California schools have received some pretty amazing gifts throughout the years, including this sizable donation from Dana and David Dornsife. The donation was in the form of an unrestricted endowment, so the school can decide how they want to spend the money with no strings attached. The Dornsifes had been donors in the past as well, helping support the school’s Brain and Creativity Institute and the neuroscience program. David Dornsife is an alumnus of the school and currently serves as a trustee. The school has received some other pretty big donations in recent years as well, including a whopping $175 million from famous director George Lucas to fund a new building for the School of Cinematic Arts.

  6. $200 million to $460 million, Olin College

    It isn’t every day that a new college opens its doors, but a hefty donation from Franklin W. Olin Foundation in 1997 allowed that very thing to happen. Olin established the F.W. Olin Foundation in 1938 with the goal of helping support higher education, and $200 million from the foundation went toward helping this namesake school get started, with the foundation offering up another $260 million in an endowment to keep the school running in future years. With the help of this enormous donation, Olin College was able to open its doors in 2002 and offers top-notch engineering education to worthy students at little to no cost to them. The foundation has also given substantial gifts to numerous other colleges around the U.S. including $50 million to the Florida Institute of Technology and $30 million to Babson College.

  7. $150 million, Stanford University

    Netscape founder Jim Clark, a former professor at Stanford, felt he wanted to give something back to the school as a thank you for helping him to become a Silicon Valley mogul. It was while he was working at Stanford that Clark first developed a computer chip that would help propel him into the business world, working at Silicon Graphics, Netscape, WebMD, and many other tech ventures. In 1999, Clark gave the school a donation of $150 million to build a biomedical engineering building and fund biomedical research on campus. He has noted that he hopes that the money will also help to convince Stanford to let researchers and professors take a bigger share of the profits from their inventions and discoveries, as the more generous terms that existed when he was on staff helped him greatly in his career.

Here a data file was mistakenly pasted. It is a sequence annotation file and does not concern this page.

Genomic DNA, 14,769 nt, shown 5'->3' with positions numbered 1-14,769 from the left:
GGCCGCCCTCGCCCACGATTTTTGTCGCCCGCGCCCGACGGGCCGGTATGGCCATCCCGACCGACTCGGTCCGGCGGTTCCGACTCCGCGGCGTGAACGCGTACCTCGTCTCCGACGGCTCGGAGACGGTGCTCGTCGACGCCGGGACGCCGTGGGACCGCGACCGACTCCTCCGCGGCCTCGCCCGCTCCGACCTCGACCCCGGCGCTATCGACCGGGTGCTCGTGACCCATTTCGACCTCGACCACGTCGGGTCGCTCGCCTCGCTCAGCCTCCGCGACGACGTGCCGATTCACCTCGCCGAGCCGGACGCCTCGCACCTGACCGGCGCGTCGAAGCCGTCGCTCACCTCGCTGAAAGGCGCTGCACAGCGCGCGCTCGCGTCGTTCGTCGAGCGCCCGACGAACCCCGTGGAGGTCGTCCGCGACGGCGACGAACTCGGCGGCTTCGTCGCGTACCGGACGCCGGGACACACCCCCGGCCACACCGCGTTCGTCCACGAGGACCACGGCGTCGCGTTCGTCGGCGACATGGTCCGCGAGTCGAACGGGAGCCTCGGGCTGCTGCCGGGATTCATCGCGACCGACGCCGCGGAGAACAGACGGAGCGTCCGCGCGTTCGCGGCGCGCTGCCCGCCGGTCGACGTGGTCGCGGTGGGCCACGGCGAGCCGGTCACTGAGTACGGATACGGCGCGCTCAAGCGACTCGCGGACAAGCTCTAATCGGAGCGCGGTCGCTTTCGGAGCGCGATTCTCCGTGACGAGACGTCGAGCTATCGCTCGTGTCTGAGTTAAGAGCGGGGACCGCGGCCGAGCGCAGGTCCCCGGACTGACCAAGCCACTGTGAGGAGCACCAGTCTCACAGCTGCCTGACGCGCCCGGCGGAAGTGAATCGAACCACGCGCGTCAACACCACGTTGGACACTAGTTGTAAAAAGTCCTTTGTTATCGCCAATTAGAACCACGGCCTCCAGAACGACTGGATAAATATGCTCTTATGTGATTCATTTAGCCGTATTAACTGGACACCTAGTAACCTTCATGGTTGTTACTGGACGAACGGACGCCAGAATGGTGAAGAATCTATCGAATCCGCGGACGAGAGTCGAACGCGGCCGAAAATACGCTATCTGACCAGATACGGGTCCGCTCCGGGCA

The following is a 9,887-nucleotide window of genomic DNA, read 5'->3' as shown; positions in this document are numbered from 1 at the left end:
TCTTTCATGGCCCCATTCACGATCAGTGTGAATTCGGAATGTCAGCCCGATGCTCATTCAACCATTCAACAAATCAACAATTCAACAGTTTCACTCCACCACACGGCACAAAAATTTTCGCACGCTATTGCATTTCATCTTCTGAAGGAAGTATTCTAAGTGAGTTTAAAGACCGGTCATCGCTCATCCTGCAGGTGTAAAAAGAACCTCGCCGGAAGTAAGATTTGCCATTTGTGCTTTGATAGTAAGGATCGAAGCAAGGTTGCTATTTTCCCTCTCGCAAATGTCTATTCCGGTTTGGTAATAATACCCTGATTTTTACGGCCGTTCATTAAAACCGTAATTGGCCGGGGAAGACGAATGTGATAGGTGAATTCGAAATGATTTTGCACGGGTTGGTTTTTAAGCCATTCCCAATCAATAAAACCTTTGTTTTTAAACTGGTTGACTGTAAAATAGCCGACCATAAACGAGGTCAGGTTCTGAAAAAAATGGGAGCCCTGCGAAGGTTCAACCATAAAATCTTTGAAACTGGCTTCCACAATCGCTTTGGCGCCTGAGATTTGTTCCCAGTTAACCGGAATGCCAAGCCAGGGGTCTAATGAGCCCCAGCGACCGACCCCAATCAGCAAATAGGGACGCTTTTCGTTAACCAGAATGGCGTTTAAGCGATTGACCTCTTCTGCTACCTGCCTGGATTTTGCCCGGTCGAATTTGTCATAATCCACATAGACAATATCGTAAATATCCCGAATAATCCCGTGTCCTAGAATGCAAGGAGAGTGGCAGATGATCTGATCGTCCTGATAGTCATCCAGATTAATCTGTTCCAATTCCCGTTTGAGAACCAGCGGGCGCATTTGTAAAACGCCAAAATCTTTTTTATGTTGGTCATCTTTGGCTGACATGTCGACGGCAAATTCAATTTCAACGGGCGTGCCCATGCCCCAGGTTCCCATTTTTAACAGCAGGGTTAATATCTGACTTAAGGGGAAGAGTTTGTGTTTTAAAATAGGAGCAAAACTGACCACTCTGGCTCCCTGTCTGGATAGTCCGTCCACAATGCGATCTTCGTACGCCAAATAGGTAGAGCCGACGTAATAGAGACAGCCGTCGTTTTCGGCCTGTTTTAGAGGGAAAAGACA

8. $144 million to $200 million, Polytechnic University

    Former Polytechnic professor Donald Othmer and his wife gave a very generous donation to his former employer, one of the largest to ever come from a former faculty member. The Othmer’s had already donated $30 million to the school in previous years as well as making many other smaller donations. Othmer made good money through the nearly 40 patents he developed during his lifetime, as well as the book he helped write called the Kirk-Othmer Encyclopedia of Chemical Engineering, but the bulk of his fortune came from shares held in Warren Buffett’s (an Othmer family friend) company Berkshire Hathaway.

  9. $128 million, DePauw University

    In August of 1999, DePauw University in Indiana received a large donation of stock from the estate of two former students, neither of whom ever actually graduated from the university. Philip Holton and Ruth Clark met at DePauw in 1925 and would leave the school two years later, one to transfer to U of I and one to be with the other. The Holtons had no living children to leave their fortune to as their only daughter passed away at 38, and decided instead to establish a trust for the school to give scholarships to deserving students in the Midwest. The school estimates that the generous donation will allow them to give 75 scholarships a year, an amazing gift not only for the university but also for needy students.

  10. $125 million to $500 million, New York University

    While most of the gifts on this list have been in the form of cash, Sir Harold Acton’s donation wasn’t entirely in liquid assets. Acton left the school a sizable $25 million in cash on his death, but the real value of his donation was in a 57-acre Italian estate (complete with a 15th-century Medici villa) and an amazing collection of Renaissance art and rare books. The value of the art and land Acton willed to NYU was estimated to be around $470 million dollars in 2003 and may be even more valuable today.